A lesson, mostly, in wrangling metadata to ensure proper playback of 360 videos created from a series of photos.

In previous posts I’ve covered, turning 360 videos into a series of timelapse images (part 1 and part 2)

You might also want to do the reverse; turn photos into a 360 video.

For example, when you want to upload them to the Street View Publish API.

In this post I want to outline the process of turning your timelapse 360 photo’s into a 360 video and some of the additional considerations to be aware of for Street View, Facebook, YouTube, or wherever else you might want to share them.

1. Preparation

For this guide I’ll be using ffmpeg, a free and open-source project consisting of a vast software suite of libraries and programs for handling video, audio, and other multimedia files and streams.

You’ll also need EXIFtool to write metadata (e.g. ProjectionType) into the resulting video.

As exiftool cannot write in XMP-GSpherical tags (more on that later), you’ll also need a copy of this set of scripts (Spatial Media Metadata Injector) from Google on your machine.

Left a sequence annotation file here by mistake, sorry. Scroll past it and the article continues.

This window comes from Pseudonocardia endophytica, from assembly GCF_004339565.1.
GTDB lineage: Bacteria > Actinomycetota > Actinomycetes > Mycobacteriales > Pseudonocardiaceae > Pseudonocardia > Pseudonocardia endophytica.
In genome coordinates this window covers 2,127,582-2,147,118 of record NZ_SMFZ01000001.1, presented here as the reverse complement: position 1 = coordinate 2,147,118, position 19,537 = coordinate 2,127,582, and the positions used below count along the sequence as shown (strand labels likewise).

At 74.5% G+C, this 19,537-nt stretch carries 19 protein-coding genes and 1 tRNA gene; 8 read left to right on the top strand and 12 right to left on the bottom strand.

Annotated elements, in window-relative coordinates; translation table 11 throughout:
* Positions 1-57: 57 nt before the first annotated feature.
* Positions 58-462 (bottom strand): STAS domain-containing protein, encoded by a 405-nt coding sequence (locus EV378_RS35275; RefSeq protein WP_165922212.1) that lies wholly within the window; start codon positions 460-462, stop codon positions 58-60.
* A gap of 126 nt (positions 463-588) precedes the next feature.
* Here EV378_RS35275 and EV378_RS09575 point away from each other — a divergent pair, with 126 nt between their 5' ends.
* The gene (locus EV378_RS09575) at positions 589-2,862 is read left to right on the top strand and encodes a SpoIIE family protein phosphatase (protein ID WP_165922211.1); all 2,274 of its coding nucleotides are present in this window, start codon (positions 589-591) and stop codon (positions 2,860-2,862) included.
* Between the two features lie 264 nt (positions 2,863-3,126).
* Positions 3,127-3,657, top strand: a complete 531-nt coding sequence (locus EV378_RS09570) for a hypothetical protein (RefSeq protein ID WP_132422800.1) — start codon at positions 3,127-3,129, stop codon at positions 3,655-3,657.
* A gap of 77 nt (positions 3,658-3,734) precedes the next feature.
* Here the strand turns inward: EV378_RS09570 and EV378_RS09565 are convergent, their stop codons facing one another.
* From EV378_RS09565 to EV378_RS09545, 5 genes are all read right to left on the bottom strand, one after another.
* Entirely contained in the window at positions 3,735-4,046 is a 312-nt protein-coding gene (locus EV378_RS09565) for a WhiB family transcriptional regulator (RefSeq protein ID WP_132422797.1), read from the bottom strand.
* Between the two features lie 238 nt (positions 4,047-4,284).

I’ll use a series of 55 timelapse photos shot using a GoPro Fusion at 5 second intervals and stitched as .jpg files at 5.8K. Grab them here if you want to follow along.

Of course, you are free to use your own timelapse photos too.

If you choose to use your own images, be aware this post assumes your images are:

  • in sequential ascending order by filename (e.g. MULTISHOT_9698_000000.jpg, MULTISHOT_9698_000001.jpg, MULTISHOT_9698_000002.jpg, etc.)
  • all placed in a single directory containing only images you want in the video

2. Create the video

Now we can create a video called demo-video-no-meta.mp4 using all the images in the directory:

$ ffmpeg -i MULTISHOT_9698_%06d.jpg -framerate 1 -c:v libx264  -pix_fmt yuv420p demo-video-no-meta.mp4

Let’s break that down:

The video is looking good. There are 55 images in my sequence and the video is 55 seconds long. However, it’s not showing as a 360 video… yet.

A note on framerate

You will see I set framerate at 1 second, when the actual time spacing between photos (in the datetimeoriginal) is 5 seconds.

The video will still include all images, but playback will be faster than actual time spacing. 1 second, instead of 5 seconds (so 80% faster)

It is important that if you want to retain positional information with the video, for example, to upload to Street View, you also correctly modify the accompanying GPS track. In this case, I would rewrite the GPS times to be spaced 1 second apart, rather than 5, so each frame is linked to the correct position.